Can Vegans Wear Cotton?

Cotton fabric comes from the cotton plant, so if you’re wondering whether or not cotton is vegan, it totally is! Cotton is also biodegradable. Even though producing synthetic fabric like polyester or spandex has less of a carbon footprint than mass-produced cotton, synthetic fabrics take anywhere from 30-500 years to decompose! 

When omnivores are trying to poke holes in veganism, and use that as an excuse to not be vegan and continue exploiting animals, they will use cotton as an example of how vegans are hypocrites because most of us wear cotton and even promote wearing cotton, like I’m doing right now. 

Their argument is that because cotton is bad for the environment,-bugs are killed while growing cotton, and cotton companies exploit workers- vegans who wear cotton are not being vegan.

Like every anti-vegan argument, it overlooks a lot of things, such as why so much cotton is produced in the first place. It also doesn’t acknowledge that mass-produced cotton is still less cruel and environmentally destructive than animal-based textiles like leather, alpaca wool, and silk.

In one year, 25 million tons of cotton is produced globally. Because it is so mass-produced, it is considered one of the “dirtiest crops” due to cotton using a lot of water and also requiring the largest number of pesticides out of any fiber crop. 

These pesticides harm farmers and cotton pickers , and pollute the land and water, which harms local wildlife. On top of the environmental damage caused by mass-produced cotton, cotton manufacturers and even cotton-producing countries like China, use slave labor and child labor to grow and process cotton.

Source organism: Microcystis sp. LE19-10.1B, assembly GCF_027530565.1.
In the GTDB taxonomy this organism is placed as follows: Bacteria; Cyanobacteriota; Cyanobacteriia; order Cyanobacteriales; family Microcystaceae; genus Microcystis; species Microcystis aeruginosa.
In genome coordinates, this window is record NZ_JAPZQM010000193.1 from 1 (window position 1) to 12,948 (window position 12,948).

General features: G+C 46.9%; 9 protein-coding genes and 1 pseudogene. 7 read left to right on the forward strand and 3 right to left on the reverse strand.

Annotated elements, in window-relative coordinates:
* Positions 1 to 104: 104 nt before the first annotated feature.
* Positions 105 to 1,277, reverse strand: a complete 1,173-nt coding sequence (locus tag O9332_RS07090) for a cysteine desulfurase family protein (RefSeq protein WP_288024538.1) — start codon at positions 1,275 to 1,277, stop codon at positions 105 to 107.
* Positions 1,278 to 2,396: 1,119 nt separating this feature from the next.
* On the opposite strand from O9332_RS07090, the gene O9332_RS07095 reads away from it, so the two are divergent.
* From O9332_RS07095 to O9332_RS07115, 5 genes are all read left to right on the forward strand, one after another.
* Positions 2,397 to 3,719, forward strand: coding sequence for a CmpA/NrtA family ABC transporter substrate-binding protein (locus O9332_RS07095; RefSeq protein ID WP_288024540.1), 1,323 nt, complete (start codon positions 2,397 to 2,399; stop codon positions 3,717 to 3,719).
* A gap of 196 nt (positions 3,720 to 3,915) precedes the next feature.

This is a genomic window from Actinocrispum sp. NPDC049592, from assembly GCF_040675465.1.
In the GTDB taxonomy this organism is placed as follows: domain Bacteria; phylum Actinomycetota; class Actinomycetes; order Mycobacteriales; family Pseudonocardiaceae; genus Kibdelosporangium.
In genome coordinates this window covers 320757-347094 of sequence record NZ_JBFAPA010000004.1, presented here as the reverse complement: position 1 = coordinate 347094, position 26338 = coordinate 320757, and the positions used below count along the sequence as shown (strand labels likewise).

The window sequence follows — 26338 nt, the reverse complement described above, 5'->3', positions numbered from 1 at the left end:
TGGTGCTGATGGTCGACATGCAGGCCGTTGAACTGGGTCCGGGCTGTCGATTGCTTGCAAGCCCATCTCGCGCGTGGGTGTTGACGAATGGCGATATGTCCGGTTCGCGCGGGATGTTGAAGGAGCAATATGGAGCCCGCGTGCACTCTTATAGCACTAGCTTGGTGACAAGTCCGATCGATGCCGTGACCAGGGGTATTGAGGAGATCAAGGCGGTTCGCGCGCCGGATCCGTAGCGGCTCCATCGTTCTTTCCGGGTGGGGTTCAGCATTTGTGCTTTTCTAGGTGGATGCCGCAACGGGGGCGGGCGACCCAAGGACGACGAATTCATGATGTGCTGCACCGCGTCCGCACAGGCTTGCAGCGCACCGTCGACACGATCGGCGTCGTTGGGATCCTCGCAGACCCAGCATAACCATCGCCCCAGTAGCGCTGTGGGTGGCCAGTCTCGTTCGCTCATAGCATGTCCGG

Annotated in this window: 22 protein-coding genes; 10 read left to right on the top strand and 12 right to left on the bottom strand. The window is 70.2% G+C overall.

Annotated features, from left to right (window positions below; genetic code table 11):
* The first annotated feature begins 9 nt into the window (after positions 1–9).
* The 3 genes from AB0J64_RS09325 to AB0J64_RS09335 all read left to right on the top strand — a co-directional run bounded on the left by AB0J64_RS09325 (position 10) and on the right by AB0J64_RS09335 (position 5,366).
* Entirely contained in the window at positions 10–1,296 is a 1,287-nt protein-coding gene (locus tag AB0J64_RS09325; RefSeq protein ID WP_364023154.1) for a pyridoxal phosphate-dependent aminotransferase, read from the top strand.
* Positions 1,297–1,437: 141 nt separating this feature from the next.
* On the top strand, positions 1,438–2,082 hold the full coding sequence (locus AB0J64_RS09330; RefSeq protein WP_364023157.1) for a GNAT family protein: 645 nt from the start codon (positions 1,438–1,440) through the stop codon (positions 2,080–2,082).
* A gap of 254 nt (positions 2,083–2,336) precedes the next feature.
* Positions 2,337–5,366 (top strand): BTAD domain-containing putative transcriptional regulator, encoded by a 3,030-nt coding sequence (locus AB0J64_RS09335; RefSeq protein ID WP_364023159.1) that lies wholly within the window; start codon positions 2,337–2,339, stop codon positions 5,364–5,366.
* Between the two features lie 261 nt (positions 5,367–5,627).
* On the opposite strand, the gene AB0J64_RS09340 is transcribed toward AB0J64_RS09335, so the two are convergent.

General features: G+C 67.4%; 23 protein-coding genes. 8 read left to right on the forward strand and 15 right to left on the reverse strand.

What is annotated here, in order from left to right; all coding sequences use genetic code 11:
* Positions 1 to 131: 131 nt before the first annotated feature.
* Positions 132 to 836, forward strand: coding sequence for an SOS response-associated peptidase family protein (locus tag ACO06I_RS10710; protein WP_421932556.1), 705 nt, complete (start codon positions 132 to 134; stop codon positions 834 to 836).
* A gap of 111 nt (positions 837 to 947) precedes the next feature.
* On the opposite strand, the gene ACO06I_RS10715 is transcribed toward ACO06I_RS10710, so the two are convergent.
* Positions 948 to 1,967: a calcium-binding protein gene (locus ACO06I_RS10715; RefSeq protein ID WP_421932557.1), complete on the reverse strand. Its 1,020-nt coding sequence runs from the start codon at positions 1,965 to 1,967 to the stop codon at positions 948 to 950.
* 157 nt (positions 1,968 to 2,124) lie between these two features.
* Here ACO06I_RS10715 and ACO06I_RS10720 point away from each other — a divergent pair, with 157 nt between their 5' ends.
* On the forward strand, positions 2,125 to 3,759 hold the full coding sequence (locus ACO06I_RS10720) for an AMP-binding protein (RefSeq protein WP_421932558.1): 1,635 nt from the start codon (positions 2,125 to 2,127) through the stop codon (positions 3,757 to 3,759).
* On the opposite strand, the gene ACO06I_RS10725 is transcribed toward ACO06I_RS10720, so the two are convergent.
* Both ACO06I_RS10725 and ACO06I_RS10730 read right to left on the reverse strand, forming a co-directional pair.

All this horrible stuff is happening because of how wasteful and exploitative the garment industry is and because these huge companies keep making billions of dollars despite the environmental damage they’re causing and their continuous human rights violations.

Fast fashion has become a huge business, especially with the rise of social media. As of this writing, fast fashion behemoth, Shein is worth $100 billion dollars which is more than Zara and H&M combined! On top of being the biggest fashion brand in the world right now, Shein is also the biggest fashion polluter and garment worker exploiter. Their clothes also have poisonous chemicals which are banned in many countries!

Shein also buys cotton from the Xinjiang region of China, which is known for using forced labor. Cotton from Xinjiang is banned in the U.S. 

There’s no denying that mass-produced cotton is terrible for the environment, terrible for the bugs and other animals that get killed by pesticides, and terrible for the people growing and processing it. Thankfully, more and more big fashion brands like H&M, Adidas, and Nike are using sustainable cotton. Don’t get it twisted, those major brands still exploit garment workers and contribute to pollution, but they are also making it easier for consumers to buy organic cotton. Does the good make up for the bad? No.

The way to stop the destructive practices used in growing and processing cotton is to stop giving money to fast fashion brands and stop wasting and overbuying clothes. Do not support influencers who buy and promote fast fashion. Instead, just buy clothes when you need to and wear those clothes for a long time instead of throwing them away after a month. 

Use vegan, organic, and sustainable fabrics like hemp and organic cotton as much as possible. Also, try to buy clothes from fair-trade and sustainable clothing companies like Terra Thread, Tentree, and Organic Basics